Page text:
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Induced Resistance in Alfalfa to Corynebacterium insidiosum by Prior Treatment With Avirulent Cells. R. B. Carroll, Graduate Assistant, Department of Plant Pathology, The Pennsylvania State University, University Park 16802, Present address of senior author: Plant Science Department, University of Delaware, Newark, Delaware 19711; F. L. Lukezic, Associate Professor, Department of Plant Pathology, The Pennsylvania State University, University Park 16802. Phytopathology 62:555-564. Accepted for publication 20 December 1971. DOI: 10.1094/Phyto-62-555.

Resistance to virulent isolates of Corynebacterium insidiosum was induced in four susceptible alfalfa cultivars (DuPuits, Cardinal, Sonora, Moapa) by leaflet infiltration with suspensions of avirulent mutants from the same original single-celled culture. Similar tests on small root sections of greenhouse and gnotobiotically grown alfalfa, maintained in a moist chamber, gave the same results as those obtained with infiltrated leaves. Challenge tests showed that partial protection occurred as early as 6 hr, and protection was maximum or near-maximum by 12 hr. Challenge tests on companion leaflets indicated that the protection factor(s) is not translocated or light-dependent. Protection in leaflets and root sections was also induced by suspensions of avirulent cells that had been Formalin-treated, sonicated, or sonicated and then filtered through a .45-µ Millipore membrane. Protection was not elicited by cell-free filtrates of nonsonicated avirulent cells or by suspensions of virulent cells treated in the same manner as the avirulent cells. Protection was not induced in root sections by effective or noneffective isolates of Rhizobium meliloti, or by four isolates of unidentified bacteria obtained from alfalfa roots. Protection was obtained when roots of seedlings and mature plants grown under gnotobiotic conditions were preinoculated with avirulent C. insidiosum cells.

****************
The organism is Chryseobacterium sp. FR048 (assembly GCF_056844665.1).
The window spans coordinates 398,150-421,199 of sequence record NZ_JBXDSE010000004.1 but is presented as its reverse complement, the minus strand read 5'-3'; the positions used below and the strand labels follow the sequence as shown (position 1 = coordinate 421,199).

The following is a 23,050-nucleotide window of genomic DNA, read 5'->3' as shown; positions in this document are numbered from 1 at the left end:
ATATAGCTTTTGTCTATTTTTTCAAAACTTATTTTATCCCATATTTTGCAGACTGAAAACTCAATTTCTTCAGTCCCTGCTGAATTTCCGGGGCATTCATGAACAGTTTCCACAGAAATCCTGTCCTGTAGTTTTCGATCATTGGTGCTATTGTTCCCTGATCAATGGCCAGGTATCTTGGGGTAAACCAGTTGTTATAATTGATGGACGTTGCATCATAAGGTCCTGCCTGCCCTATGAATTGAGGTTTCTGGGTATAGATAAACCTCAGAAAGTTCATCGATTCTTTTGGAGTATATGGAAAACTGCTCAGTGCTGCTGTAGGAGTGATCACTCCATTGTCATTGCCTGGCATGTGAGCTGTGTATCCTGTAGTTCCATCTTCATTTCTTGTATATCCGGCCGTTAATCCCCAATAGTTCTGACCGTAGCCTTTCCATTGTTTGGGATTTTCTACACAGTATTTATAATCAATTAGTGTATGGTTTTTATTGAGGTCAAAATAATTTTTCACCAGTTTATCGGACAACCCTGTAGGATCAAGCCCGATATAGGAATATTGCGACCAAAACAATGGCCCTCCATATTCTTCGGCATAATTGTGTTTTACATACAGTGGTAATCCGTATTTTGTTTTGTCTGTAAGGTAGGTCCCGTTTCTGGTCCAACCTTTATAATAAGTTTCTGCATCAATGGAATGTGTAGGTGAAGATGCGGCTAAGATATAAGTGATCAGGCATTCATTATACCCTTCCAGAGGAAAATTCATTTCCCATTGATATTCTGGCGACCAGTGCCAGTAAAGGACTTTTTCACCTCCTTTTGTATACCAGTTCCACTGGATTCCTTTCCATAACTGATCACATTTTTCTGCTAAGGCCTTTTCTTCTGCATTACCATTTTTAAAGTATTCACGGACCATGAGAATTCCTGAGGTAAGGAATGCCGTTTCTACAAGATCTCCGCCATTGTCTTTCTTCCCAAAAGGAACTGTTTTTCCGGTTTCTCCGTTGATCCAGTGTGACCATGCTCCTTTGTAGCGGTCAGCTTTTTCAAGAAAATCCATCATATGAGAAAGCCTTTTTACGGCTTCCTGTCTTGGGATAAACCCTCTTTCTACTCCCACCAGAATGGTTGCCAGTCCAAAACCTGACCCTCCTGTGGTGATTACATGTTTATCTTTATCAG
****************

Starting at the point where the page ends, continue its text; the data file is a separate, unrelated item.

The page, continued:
Additional keywords: bacterial wilt.